The Journal of

Laura & Fred Jolly

It all started with a Ken Burns documentary, a couple of National Parks books, an Atlas, and a Dream. The rest is documented in this travel journal.

April 17, 2009

Our adventures together began back on 17-April-2009. We were both living in downtown Chicago just four blocks from each other, but each leading our own separate lives. And then it happened – a chance meeting on the red line train platform (Grand Avenue stop) where each of us was heading up to see the Cubs take on the Cardinals in

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2010 and 2011

In 2010 and 2011 we vacationed in Arizona, Hawaii, and Kentucky, among other places, choosing these locations so we could visit the National Parks there. Previous Next

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Saguaro NP-Tuscon Mountain District

March 1, 2010 — We spent a lovely day hiking around this beautiful desert landscape in the Tuscon Mountain Region of the Saguaro NP, otherwise known as the West Region of the park.  Icon of this area, the giant saguaro cactus stands up to 50 feet tall and can take 100 years to reach full height.  Here in this park,

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Saguaro NP-Rincon Mountain District

March 2, 2010 — Our second day in Saguaro NP, today we visited the Rincon Mountain District which is the east region of the park; east of Tuscon, AZ. We stopped in at the Rincon Mountain Visitor Center to get some information and Laura’s NP stamp in her book before setting out on the 8-mile Cactus Forest Drive Loop.  From

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Organ Pipe Cactus National Monument

March 3, 2010 — Today was the kind of day we wished would never end…. After spending a couple of days in the Tuscon area visiting Saguaro NP, we headed a couple hours south and west to the Ajo [AH-hoe] Mountains on the U.S. border with Mexico. Here we found more strikingly beautifully Sonoran Desert landscape that is the Organ

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Hawai’i Volcanoes NP

March 23 & 24 — Hawai’i Volcanoes is one of two National Parks in the Hawaiian Islands, and since we can’t drive our RV here to visit them when we’re on our two-year road trip, we figured we’d better stop in during our trip to Hawai’i this year. This was our first stop on our 17-day trip visiting four of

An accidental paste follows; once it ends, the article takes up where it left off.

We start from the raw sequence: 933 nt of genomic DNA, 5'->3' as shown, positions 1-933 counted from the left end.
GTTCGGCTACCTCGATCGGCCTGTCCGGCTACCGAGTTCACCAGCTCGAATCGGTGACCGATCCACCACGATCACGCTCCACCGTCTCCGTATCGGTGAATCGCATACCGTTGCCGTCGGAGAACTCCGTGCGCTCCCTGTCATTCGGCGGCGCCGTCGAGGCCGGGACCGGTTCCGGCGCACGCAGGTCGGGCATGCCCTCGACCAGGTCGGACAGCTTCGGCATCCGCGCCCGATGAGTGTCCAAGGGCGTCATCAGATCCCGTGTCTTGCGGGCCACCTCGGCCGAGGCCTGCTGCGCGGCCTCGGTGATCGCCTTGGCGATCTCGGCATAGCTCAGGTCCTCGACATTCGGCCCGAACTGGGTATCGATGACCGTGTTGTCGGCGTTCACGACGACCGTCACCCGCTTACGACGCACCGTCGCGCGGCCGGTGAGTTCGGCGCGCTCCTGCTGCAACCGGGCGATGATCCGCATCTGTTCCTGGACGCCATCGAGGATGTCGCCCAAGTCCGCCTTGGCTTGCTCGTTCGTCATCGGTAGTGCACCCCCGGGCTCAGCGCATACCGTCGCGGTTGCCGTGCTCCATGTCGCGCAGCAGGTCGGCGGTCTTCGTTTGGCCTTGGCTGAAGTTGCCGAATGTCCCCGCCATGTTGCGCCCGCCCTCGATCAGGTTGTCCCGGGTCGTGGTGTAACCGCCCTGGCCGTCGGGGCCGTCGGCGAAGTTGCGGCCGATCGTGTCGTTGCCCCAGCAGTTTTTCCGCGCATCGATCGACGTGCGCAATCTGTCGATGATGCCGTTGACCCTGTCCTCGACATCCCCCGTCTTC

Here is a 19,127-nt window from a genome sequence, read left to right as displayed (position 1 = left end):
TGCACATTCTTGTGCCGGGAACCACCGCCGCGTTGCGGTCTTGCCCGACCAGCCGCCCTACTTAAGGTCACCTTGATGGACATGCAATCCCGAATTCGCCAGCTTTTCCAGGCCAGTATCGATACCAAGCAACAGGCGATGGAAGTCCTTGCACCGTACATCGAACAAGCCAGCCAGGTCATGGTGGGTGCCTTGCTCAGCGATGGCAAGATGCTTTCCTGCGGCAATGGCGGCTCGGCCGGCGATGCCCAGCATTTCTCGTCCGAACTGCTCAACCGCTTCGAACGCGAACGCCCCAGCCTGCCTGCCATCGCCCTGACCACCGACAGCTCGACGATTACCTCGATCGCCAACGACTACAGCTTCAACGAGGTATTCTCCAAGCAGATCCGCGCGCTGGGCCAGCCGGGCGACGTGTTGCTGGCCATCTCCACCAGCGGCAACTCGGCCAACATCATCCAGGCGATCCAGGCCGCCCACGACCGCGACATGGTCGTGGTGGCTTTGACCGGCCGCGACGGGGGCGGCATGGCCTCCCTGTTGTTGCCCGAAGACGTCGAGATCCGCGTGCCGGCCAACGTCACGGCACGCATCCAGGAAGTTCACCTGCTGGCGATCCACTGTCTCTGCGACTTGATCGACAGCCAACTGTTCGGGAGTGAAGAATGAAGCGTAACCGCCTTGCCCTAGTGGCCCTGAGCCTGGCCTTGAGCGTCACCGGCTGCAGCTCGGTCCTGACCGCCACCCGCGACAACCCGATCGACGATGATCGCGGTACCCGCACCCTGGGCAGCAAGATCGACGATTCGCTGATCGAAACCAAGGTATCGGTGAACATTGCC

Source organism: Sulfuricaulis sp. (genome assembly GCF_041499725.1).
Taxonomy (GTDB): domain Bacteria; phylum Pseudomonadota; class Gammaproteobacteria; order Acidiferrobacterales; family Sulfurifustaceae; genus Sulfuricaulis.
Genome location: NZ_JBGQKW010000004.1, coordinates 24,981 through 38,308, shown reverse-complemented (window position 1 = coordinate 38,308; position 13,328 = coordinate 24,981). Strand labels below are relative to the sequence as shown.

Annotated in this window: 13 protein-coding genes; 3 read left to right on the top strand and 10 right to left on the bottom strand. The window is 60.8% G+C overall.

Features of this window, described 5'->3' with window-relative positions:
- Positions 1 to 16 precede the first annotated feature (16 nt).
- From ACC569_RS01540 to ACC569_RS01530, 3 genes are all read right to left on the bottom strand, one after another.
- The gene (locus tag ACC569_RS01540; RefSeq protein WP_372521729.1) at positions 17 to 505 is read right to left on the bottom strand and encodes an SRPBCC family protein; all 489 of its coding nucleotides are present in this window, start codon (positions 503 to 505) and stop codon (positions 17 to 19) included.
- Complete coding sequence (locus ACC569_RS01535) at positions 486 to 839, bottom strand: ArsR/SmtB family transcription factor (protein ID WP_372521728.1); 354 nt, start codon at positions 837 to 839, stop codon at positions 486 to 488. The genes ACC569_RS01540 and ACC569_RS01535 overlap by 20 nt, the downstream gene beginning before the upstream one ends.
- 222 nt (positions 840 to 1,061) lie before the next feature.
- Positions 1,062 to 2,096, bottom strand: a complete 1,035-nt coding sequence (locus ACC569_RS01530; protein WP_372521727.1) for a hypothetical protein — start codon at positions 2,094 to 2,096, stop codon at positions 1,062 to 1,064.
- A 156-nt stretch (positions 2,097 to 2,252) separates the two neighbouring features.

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Pu’uhonua o Honaunau National Historical Park

March 25 — On the west coast of Hawaii’s ‘big island’ sits a waterfront compound that dates back to the 16th century.  Still preserved, Pu’uhonua o Honaunau is one of Hawaii’s most sacred historical places. Before contact with the Europeans who found these islands, natives lived under a kapu’ (taboo) system.  Pu’uhonua o Honaunau was royal ground for the sacred chiefs who lived on

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Kaloko-Honokohau NHP

March 26 — On another historical site on the west coast of the ‘big island’ sits a couple of ancient Hawaiian settlements.  For hundreds of years, extended family groups of these Hawaiian natives learned to live here on the desolate landscape by developing unique farming techniques and by using the abundant ocean resources for fishing.  Kaloko-Honokohau National Historic Park (NHP) preserves and interprets traditional native Hawaiian

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Hawaii-Haleakala NP

March 31 — The first of two areas we visited in Haleakala was Kipahulu.  This is the area in the southeast section of this national park.  We had a nice afternoon of hiking the Pipiwai Trail.  This is an easy 3.7 miles round trip with an 800′ climb.  Along the way we passed the 184-foot waterfall at Makahiku, and wound our

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